One of the most critical exercises that an early stage company should accomplish is to take an honest look at their core competencies. Core competencies are basically the things that you and your team are good at, they are the central skills to you, your team, and your organization.
This assessment is important early in the life of a company (ideally prior to starting the company) in that early stage companies are often resource starved. By focusing on what you are good at, you increase the likelihood of success and reduce the amount of learning and outside expertise required to get you up and running. Maximizing time and monetary resources are critical to the survival of the company – knowing what you are good at will influence your direction and help towards maximizing resources.
In my opinion our team did not do this early enough. In our case we had expertise in all stages of product development, foreign sourcing, marketing, finance, and culinary arts. If we would have taken this introspective look earlier, it may have brought us down our present path of developing our own consumer products much earlier.
Core competency evaluation should not just occur early in the life of a business. It should occur throughout the life of the business and be a key part of future planning. In fact, the author of Quantum Organizations, Ralph Kilmann cites an outlook of ten to twenty-five years. This outlook should include identifying, building, and combining core competencies across the entire organization.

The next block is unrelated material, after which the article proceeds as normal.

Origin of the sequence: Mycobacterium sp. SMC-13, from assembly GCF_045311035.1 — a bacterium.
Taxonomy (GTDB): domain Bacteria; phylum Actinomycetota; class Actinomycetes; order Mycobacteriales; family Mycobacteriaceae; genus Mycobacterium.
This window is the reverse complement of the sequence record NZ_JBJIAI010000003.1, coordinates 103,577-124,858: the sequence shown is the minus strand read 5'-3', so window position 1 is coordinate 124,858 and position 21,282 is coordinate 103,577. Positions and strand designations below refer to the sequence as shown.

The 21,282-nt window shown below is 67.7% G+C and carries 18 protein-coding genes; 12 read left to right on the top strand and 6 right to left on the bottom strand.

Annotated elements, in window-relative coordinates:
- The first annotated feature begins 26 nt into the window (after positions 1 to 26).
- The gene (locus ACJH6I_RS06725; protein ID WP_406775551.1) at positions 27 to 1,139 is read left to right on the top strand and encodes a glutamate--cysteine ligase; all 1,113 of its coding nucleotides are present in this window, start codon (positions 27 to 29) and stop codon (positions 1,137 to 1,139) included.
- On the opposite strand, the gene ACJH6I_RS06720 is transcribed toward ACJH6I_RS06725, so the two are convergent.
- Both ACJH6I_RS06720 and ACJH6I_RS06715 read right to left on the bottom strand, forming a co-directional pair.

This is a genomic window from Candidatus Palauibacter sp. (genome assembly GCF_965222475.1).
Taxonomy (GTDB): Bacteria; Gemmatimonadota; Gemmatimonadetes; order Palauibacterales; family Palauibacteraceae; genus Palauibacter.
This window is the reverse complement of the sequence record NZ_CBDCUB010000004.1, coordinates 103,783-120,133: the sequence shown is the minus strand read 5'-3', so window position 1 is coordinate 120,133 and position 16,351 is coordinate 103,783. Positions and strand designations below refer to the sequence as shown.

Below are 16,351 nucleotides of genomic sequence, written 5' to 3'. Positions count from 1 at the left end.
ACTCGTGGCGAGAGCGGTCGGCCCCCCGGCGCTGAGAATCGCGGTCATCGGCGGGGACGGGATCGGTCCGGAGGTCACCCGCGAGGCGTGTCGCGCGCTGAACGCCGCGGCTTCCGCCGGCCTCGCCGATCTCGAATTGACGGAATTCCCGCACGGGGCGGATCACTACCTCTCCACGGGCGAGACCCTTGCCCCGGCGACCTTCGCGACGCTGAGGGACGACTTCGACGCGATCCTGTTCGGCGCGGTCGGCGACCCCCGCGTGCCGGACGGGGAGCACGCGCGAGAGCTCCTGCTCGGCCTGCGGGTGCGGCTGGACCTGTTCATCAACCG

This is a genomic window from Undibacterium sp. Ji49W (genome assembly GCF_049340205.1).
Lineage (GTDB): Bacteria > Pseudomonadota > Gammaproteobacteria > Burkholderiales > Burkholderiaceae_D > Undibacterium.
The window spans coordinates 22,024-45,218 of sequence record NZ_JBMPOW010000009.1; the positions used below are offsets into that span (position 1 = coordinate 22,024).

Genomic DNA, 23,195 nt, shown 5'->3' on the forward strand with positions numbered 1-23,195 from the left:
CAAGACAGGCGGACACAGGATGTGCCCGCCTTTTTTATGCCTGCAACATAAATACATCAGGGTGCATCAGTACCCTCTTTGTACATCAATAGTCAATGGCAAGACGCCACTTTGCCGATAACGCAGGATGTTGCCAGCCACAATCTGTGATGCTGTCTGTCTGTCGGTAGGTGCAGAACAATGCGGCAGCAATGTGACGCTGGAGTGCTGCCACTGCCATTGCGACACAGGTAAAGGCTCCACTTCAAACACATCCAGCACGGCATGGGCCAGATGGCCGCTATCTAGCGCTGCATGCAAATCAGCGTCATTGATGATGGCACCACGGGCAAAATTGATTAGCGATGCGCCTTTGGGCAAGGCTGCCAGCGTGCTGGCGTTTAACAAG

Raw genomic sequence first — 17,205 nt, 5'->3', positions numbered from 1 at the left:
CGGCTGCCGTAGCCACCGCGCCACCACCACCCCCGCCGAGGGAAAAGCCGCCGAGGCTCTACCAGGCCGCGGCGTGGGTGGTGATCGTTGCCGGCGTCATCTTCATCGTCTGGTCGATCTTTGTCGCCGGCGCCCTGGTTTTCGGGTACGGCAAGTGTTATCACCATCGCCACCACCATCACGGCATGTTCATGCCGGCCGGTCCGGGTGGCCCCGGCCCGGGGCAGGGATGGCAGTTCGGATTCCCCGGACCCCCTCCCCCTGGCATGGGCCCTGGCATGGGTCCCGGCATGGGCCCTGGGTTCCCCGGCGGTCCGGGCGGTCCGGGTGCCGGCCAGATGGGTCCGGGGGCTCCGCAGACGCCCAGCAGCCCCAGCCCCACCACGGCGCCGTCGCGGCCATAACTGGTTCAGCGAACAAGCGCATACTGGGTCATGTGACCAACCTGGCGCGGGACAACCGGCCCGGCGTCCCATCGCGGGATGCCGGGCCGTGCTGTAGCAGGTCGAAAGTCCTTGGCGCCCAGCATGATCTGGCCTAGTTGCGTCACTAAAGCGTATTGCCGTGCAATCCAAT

This amount of planning may appear to be absurd at first glance, especially for an early stage company. However, upon further reflection it makes sense. A core competency assessment basically identifies your abilities and will likely bring to light areas in which you need improvement. Consider if your company is strong in a specific competency or set of related competencies, yet the market is diverging over the long term. This would likely prompt the founders to begin cultivating a new core competency or pursuing a different market.
Also consider that a core competency assessment will likely impact the structure of the company. It will also impact the type of new talent hired and training that occurs within a company.
A core competency assessment need not be burdensome. For an early stage company I envision a list with present competencies, desired future competencies which align to the state and trends of the market, and a brief statement on how to address any potential gaps in core competencies.
1. Kilmann Diagnostics. Ralph H. Kilmann: http://www.kilmanndiagnostics.com/ralph-h-kilmann
2. Ralph Kilmann. Quantum Organizations: